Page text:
Remember Virgin Atlantic’s bold plans for aggressive long-haul and short-haul growth, with aspirations to become the second national airline from London Heathrow? While they are only eight months old, you will find them somewhere in a trash bin. Hit hard by the Covid-crisis and even fighting for its survival, Virgin Atlantic on May 5 announced a drastic reduction.
Of its 10.020 staff (status 2018), Virgin Atlantic will cut 3.150 worldwide across all functions. The airline group has started consultation with unions that will last 45 days. Staff had been forced to accept 6,5 months of wage reductions earlier as the airline drastically reduced its flight schedules.
In another important step, Virgin will concentrate its activities on long-haul operations out of London Heathrow and Manchester with a simplified fleet. VA will stop operations from London Gatwick but says it will save its precious slots for better days if customer demand picks up again. For Gatwick, this is another setback, with British Airways planning to withdraw from London’s second airport as well.
Hotlips to be retired
Out to will go part of the fleet. The seven Boeing 747-400s with inspiring names like ‘Tinker Bell’, ‘Ladybird’, and ‘Hotlips’ have been retired with immediate effect. So will be the four Airbus A330-200s with similar teasing names like ‘Daydream Believer’ but only by 2022. Parked earlier have been eight A340-600s.
Virgin says it will keep a fleet of 36 widebodies consisting of Airbus A330-300s, A350-1000s, and Boeing 787-9s.
Still seeking funding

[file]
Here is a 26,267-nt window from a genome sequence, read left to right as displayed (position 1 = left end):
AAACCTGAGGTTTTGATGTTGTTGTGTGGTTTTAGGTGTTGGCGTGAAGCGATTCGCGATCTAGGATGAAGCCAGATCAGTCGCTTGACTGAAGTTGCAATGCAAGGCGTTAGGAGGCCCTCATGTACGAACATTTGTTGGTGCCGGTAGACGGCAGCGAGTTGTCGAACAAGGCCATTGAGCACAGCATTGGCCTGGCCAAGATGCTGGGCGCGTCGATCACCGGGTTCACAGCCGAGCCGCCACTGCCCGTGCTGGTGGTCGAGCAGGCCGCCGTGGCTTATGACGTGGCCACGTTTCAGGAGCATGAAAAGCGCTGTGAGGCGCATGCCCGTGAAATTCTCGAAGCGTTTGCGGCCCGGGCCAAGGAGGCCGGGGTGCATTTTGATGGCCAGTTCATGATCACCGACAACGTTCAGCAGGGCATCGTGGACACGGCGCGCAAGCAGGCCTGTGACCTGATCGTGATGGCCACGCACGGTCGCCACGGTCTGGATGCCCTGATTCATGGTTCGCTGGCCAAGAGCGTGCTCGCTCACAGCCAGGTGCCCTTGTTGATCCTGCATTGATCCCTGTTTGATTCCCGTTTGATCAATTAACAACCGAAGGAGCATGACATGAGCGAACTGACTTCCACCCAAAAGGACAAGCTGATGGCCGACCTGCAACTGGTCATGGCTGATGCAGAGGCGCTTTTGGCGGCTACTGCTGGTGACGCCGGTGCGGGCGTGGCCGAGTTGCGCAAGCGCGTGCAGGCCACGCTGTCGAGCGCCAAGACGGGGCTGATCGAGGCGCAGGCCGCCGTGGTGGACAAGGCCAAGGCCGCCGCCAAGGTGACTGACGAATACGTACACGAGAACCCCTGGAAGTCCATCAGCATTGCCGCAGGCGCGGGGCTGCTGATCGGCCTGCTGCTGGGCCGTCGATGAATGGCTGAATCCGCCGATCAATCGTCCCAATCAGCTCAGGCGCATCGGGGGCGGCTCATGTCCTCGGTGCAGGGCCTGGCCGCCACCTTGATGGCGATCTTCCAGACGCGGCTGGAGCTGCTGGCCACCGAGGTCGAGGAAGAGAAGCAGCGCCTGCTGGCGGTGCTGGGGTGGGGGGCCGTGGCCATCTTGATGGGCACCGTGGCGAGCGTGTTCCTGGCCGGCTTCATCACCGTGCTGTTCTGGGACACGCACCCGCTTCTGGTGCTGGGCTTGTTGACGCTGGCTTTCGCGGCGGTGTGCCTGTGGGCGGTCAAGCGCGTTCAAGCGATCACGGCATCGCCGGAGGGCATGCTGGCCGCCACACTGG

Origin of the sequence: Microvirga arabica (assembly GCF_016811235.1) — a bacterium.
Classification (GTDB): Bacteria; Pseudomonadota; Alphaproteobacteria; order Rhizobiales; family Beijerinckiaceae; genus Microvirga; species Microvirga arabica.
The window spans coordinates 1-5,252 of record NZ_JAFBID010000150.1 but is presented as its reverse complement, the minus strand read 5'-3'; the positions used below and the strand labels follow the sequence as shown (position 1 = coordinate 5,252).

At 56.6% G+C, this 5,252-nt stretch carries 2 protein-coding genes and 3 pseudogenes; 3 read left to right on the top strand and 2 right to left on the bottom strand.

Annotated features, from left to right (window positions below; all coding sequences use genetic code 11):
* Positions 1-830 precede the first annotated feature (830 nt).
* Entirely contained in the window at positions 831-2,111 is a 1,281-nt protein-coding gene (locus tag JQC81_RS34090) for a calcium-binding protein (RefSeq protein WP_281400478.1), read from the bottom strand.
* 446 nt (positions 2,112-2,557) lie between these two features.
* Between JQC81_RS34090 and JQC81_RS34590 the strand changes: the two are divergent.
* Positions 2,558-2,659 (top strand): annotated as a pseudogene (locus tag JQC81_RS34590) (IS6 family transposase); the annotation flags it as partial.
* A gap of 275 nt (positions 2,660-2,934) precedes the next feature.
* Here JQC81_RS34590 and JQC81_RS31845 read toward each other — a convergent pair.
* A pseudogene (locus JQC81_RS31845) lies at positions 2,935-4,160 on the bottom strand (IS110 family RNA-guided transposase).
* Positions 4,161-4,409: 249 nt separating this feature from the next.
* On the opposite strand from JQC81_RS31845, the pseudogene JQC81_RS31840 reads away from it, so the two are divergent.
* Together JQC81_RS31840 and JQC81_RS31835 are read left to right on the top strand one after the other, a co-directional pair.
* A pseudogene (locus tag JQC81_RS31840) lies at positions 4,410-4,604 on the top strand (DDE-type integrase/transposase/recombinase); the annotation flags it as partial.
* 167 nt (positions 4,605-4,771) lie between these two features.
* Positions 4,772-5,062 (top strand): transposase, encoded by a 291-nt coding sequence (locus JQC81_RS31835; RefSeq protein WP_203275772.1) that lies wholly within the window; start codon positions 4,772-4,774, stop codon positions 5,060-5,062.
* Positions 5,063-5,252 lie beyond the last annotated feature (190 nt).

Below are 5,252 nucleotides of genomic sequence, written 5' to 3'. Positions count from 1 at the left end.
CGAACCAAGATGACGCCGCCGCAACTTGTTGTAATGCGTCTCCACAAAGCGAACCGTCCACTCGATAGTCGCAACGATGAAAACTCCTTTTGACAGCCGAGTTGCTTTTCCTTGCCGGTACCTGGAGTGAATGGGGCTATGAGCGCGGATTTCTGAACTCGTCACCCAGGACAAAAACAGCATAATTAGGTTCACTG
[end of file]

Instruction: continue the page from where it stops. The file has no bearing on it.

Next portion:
The most pressing matter for Virgin Atlantic is securing additional funding. In April, the airline was reportedly seeking GBP 500 million in liquidity to survive the current crisis and applied for government aid which so far has been rejected. Founder Sir Richard Branson asked for a GBP 7.5 billion government aid program similar to the US CARES act.
He also offered to invest $250 million of his own funds secured against an island in the Bermudas. In a letter to employees in April, Branson stressed that a government loan wouldn’t be free money but would be fully repaid. Like in September, the airline repeated that the UK needs a solid and healthy competitor to British Airways.
Today, Virgin says constructive negotiations with several stakeholders, including the government, are continuing. “However, to safeguard the future of the airline so it can emerge from this crisis a sustainably profitable business, further action is required.” The airline plans to return to profitability by 2021 but with most airline CEO’s expecting a prolonged crisis and a slow recovery this seems a bit optimistic for an airline that has been loss-making for three years.
The Virgin statement also said: “After 9/11 and the Global Financial Crisis, we took similar painful measures but fortunately many members of our team were back flying with us within a couple of years. Depending on how long the pandemic lasts and the period of time our planes are grounded for, hopefully, the same will happen this time.”